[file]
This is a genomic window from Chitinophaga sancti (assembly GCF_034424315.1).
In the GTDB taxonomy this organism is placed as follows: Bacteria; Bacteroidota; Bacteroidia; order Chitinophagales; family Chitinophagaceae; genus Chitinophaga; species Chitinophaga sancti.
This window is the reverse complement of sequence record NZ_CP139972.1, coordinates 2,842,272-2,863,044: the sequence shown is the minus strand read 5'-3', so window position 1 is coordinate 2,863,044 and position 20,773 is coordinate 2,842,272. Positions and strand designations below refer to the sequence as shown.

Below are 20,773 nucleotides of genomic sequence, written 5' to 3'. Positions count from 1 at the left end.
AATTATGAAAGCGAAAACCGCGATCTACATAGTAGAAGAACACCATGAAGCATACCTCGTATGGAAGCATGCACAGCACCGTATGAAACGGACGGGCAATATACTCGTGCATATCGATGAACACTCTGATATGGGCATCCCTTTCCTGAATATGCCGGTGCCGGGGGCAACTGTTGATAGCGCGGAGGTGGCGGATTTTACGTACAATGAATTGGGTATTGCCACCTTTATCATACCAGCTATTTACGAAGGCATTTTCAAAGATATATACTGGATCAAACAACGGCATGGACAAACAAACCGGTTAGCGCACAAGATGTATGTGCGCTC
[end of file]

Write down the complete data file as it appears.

This is a genomic window from Chitinophaga sancti (assembly GCF_034424315.1).
In the GTDB taxonomy this organism is placed as follows: Bacteria; Bacteroidota; Bacteroidia; order Chitinophagales; family Chitinophagaceae; genus Chitinophaga; species Chitinophaga sancti.
This window is the reverse complement of sequence record NZ_CP139972.1, coordinates 2,842,272-2,863,044: the sequence shown is the minus strand read 5'-3', so window position 1 is coordinate 2,863,044 and position 20,773 is coordinate 2,842,272. Positions and strand designations below refer to the sequence as shown.

Below are 20,773 nucleotides of genomic sequence, written 5' to 3'. Positions count from 1 at the left end.
AATTATGAAAGCGAAAACCGCGATCTACATAGTAGAAGAACACCATGAAGCATACCTCGTATGGAAGCATGCACAGCACCGTATGAAACGGACGGGCAATATACTCGTGCATATCGATGAACACTCTGATATGGGCATCCCTTTCCTGAATATGCCGGTGCCGGGGGCAACTGTTGATAGCGCGGAGGTGGCGGATTTTACGTACAATGAATTGGGTATTGCCACCTTTATCATACCAGCTATTTACGAAGGCATTTTCAAAGATATATACTGGATCAAACAACGGCATGGACAAACAAACCGGTTAGCGCACAAGATGTATGTGCGCTC